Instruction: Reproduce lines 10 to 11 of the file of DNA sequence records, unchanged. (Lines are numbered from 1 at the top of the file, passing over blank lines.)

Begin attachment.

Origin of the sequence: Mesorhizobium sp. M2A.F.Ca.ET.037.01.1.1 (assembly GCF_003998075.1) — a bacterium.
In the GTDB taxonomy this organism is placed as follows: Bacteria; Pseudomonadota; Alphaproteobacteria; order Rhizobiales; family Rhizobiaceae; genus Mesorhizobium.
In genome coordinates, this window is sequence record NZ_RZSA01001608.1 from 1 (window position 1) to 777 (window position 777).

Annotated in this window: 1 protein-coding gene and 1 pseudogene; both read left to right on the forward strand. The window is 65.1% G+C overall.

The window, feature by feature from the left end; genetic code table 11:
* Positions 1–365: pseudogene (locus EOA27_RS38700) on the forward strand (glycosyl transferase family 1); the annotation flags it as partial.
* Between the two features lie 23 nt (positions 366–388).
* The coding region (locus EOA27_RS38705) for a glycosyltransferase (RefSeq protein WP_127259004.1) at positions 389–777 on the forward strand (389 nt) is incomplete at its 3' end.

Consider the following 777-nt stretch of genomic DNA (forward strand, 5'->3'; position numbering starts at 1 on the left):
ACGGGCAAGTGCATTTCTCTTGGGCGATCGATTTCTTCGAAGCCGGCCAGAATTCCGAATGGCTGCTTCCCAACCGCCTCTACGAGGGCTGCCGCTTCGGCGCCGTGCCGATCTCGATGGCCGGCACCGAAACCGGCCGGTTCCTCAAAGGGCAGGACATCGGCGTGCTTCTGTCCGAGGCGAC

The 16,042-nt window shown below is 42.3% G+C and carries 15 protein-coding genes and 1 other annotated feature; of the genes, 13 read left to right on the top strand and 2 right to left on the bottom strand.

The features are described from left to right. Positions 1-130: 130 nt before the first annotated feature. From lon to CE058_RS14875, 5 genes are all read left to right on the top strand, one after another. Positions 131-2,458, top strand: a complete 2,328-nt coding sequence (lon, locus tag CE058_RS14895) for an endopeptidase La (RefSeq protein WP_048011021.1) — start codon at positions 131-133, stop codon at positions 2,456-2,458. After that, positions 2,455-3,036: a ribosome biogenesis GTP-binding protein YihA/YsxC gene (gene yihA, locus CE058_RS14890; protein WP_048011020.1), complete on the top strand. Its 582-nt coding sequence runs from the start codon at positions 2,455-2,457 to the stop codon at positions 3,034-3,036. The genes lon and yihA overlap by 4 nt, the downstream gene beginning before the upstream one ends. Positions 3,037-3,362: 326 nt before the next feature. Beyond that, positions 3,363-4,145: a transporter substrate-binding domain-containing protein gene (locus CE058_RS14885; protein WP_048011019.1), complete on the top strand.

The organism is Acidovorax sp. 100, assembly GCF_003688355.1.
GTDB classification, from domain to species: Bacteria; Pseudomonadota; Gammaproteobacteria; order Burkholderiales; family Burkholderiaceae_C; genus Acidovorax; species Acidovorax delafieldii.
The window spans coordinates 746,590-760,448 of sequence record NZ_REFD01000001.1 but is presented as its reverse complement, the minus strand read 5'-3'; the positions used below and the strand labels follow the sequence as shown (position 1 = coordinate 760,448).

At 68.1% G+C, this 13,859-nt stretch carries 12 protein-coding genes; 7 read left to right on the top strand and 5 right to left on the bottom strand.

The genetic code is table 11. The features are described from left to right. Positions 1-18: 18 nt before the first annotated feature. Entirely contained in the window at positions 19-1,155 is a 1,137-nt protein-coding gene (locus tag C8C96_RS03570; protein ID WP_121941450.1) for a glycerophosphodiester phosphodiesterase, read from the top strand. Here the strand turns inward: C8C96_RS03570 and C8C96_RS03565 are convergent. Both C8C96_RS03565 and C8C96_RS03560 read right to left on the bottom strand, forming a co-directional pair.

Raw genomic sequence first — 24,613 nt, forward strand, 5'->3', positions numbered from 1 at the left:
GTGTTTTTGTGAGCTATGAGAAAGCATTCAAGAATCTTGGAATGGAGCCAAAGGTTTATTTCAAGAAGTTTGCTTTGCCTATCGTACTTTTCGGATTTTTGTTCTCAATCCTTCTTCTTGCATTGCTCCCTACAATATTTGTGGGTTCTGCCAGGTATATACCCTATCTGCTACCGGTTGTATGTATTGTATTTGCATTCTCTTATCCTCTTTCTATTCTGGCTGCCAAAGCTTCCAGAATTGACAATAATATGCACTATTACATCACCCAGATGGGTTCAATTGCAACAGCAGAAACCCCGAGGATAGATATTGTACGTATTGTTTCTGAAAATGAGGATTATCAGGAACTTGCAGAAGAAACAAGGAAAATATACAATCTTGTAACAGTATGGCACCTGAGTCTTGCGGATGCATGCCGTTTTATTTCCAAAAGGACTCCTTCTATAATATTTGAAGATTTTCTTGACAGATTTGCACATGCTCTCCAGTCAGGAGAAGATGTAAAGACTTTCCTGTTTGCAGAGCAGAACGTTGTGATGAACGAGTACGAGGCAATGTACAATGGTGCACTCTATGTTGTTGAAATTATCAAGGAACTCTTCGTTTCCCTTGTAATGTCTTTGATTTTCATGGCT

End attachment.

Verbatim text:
ACGGGCAAGTGCATTTCTCTTGGGCGATCGATTTCTTCGAAGCCGGCCAGAATTCCGAATGGCTGCTTCCCAACCGCCTCTACGAGGGCTGCCGCTTCGGCGCCGTGCCGATCTCGATGGCCGGCACCGAAACCGGCCGGTTCCTCAAAGGGCAGGACATCGGCGTGCTTCTGTCCGAGGCGAC

The 16,042-nt window shown below is 42.3% G+C and carries 15 protein-coding genes and 1 other annotated feature; of the genes, 13 read left to right on the top strand and 2 right to left on the bottom strand.